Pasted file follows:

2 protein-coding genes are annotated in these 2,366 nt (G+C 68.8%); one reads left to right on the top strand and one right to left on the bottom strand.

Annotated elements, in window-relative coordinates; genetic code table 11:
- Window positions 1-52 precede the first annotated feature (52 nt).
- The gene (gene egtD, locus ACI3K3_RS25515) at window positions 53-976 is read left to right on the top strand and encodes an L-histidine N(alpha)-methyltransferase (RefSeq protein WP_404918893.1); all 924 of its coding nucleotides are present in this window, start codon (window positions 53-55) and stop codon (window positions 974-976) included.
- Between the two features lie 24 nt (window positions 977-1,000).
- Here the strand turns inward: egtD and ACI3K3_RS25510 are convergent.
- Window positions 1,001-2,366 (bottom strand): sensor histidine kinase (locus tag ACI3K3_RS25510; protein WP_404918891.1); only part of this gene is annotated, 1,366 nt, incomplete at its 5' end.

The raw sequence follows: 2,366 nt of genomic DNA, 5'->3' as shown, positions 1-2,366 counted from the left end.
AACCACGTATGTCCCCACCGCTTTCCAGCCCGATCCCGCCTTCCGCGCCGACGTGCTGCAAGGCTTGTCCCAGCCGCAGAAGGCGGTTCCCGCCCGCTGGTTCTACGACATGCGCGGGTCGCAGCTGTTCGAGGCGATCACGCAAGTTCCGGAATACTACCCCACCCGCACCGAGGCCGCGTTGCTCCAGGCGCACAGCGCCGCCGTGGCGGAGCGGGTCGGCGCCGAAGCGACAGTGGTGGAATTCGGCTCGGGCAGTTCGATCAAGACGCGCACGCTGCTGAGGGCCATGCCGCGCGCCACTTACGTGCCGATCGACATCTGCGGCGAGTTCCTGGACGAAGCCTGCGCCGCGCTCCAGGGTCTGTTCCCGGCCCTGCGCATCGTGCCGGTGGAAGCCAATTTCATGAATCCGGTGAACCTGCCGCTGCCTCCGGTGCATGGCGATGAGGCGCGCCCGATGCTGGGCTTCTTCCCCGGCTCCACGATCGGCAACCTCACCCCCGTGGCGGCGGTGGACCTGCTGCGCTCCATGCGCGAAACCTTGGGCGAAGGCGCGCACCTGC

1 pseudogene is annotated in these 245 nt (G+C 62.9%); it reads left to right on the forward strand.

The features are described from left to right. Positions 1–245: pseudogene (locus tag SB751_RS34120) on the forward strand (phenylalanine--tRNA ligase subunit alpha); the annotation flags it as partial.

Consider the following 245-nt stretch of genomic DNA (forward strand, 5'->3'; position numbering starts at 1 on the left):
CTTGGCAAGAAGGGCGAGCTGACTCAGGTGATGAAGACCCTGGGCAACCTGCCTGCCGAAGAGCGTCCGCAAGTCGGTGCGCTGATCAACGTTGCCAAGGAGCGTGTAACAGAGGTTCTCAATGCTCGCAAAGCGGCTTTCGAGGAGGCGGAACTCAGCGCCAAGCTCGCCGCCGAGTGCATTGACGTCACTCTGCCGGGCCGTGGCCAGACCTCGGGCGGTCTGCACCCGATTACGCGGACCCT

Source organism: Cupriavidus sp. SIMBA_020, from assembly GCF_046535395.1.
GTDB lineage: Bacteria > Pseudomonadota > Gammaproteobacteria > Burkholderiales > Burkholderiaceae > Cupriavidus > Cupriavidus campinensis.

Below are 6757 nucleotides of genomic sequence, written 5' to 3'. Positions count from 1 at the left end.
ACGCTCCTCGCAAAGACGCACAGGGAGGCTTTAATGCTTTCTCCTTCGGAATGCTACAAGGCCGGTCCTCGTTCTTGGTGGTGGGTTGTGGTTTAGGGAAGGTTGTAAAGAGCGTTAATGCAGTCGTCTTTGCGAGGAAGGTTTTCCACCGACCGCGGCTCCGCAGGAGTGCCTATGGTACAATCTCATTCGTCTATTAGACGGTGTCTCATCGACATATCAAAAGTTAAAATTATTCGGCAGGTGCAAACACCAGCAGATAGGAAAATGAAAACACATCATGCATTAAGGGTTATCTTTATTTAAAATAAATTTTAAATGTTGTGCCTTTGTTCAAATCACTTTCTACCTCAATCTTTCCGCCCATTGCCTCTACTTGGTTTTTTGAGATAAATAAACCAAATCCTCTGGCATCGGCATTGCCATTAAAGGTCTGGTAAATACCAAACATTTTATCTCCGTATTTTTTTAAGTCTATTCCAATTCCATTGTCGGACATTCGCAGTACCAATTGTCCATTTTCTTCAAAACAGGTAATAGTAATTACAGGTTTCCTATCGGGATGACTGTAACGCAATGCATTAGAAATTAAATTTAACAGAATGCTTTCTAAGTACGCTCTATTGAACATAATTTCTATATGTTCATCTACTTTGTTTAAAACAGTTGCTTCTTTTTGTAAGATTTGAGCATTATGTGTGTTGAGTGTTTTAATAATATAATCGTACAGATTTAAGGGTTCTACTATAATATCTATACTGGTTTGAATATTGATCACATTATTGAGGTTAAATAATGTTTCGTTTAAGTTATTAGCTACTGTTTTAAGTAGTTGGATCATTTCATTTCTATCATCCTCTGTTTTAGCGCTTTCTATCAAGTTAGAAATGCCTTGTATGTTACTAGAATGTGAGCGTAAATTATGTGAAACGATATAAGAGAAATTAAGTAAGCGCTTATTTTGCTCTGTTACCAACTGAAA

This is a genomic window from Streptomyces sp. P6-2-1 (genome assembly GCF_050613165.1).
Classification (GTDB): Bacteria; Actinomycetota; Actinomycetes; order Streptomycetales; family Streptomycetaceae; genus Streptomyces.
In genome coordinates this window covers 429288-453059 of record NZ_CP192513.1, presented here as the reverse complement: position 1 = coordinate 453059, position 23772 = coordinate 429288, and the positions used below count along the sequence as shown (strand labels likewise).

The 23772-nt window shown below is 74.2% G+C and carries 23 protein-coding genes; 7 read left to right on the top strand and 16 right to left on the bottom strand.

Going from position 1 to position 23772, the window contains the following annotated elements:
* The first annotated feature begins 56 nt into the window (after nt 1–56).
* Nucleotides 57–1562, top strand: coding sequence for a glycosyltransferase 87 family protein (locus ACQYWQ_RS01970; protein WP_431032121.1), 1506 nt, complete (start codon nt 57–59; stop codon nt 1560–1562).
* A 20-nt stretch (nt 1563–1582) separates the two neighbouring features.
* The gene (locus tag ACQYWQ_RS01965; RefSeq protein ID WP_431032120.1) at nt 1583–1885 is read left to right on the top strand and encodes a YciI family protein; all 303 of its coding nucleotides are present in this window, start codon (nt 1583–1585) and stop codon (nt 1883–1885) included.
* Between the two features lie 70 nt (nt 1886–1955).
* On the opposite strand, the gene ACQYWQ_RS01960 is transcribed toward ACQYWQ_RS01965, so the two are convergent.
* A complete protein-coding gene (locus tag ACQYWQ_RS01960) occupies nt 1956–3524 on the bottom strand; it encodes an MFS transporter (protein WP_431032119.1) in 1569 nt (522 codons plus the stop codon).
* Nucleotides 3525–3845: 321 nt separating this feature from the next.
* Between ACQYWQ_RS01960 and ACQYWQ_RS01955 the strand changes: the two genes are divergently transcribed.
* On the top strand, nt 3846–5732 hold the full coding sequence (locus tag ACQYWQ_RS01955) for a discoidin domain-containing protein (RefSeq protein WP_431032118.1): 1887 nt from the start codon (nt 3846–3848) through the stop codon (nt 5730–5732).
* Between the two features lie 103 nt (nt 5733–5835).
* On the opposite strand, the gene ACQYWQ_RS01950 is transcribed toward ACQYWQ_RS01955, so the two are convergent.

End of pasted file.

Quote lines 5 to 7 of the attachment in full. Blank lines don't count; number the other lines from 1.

- Between the two features lie 24 nt (window positions 977-1,000).
- Here the strand turns inward: egtD and ACI3K3_RS25510 are convergent.
- Window positions 1,001-2,366 (bottom strand): sensor histidine kinase (locus tag ACI3K3_RS25510; protein WP_404918891.1); only part of this gene is annotated, 1,366 nt, incomplete at its 5' end.